Your baby has grown into a toddler, and now your toddler is fast approaching the preschooler stage. What can you expect as a parent?

Tips on what to pack in your hospital bag

Before giving birth I read countless lists, ended up overpacking just a little, and now know what I'll actually want to pack next time.

New app keeps tabs on your kids at childcare

Popular new technology lets parents know what their children are up to at childcare - but not everyone is a fan.

21 things I love about newborns

There?s an irresistible magic about newborns. Of course they're not all smiles and rainbows, but they are undeniably cute and remarkable in so, so many ways.

Kid-friendly hairdressers: who says haircuts can?t be fun?

I?ve found some salons who boast setups ideal for children ? you name it, they?ve thought of it. All are designed to make haircuts fun rather than stressful.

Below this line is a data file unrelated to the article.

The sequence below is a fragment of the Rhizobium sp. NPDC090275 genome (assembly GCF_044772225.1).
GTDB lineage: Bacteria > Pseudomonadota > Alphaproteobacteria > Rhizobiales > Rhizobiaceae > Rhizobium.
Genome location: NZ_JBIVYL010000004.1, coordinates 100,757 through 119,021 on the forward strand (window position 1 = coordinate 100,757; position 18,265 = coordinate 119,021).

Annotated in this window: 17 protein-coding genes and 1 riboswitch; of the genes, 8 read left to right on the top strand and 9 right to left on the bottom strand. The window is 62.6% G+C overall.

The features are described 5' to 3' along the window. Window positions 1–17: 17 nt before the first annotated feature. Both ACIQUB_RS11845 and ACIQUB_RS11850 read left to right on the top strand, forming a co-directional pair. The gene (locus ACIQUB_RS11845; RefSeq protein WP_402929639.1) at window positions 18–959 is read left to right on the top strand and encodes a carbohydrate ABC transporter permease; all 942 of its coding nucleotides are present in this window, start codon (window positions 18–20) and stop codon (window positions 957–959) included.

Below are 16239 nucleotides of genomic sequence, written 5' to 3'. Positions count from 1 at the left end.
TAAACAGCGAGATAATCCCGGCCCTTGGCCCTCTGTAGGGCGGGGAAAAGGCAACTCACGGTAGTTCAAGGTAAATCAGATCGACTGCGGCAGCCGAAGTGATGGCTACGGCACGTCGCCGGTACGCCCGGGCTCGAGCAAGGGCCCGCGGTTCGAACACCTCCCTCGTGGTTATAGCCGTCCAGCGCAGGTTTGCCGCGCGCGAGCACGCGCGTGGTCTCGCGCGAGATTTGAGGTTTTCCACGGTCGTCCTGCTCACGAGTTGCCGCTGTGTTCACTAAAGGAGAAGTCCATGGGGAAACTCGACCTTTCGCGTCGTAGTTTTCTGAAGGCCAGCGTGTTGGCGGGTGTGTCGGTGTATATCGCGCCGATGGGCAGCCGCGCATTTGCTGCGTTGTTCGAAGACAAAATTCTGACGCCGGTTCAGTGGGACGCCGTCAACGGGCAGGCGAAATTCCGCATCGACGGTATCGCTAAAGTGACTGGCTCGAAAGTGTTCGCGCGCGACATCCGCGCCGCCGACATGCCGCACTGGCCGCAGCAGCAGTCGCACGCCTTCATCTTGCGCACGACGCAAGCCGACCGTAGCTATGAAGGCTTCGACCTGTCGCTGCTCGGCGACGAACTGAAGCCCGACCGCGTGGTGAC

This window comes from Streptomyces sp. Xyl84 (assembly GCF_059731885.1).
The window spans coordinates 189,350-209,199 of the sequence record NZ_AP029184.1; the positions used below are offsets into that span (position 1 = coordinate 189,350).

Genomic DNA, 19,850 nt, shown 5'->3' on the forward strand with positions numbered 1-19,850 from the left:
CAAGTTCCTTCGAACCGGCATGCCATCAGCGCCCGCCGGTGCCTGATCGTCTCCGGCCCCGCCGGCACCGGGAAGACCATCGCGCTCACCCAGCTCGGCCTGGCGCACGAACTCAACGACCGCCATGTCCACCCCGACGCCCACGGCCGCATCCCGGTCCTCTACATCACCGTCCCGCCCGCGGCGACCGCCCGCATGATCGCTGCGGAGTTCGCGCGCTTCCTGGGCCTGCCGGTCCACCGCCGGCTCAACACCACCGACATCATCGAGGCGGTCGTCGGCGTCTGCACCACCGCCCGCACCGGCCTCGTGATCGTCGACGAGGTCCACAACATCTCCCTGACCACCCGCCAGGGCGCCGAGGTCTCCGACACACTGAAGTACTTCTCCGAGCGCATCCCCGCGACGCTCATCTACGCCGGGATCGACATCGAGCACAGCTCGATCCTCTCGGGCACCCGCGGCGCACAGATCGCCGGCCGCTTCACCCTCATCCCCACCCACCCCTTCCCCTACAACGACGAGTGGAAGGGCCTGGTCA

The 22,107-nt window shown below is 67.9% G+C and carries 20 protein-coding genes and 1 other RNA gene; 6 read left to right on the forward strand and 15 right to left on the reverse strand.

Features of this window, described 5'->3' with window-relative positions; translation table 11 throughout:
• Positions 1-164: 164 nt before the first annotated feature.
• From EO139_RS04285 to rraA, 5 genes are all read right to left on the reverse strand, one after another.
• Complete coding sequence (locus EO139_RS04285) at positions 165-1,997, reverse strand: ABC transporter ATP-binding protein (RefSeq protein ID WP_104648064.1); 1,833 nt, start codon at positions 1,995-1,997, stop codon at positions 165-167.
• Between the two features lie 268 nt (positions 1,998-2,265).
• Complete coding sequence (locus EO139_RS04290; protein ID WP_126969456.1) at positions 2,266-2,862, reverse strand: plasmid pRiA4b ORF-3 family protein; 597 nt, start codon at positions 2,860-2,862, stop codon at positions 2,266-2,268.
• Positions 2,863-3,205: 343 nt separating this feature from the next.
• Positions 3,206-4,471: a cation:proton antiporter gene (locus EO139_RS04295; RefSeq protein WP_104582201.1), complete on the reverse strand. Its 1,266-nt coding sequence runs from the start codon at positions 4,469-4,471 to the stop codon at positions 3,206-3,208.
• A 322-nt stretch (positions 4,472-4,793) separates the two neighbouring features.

Labour pain relief may reduce risk of postnatal depression: study

Postnatal depression is a complex condition, but researchers say pain relief during labour may help some women.

Why we need better support for men after miscarriage

In a recent study, 85 per cent of men admitted feeling sadness after their partner miscarried, but almost half said they didn't share their feelings at all. What can be done to help them?

Mum in business: Kristy Chong

Kristy Chong is the managing director of Australian-made Modibodi underwear and a mum to Lucas, 6, Jason, 4, and Isaac, 6 months. She shares her advice for other mums thinking about starting their own businesses.

From toddler to preschooler: a developmental roadmap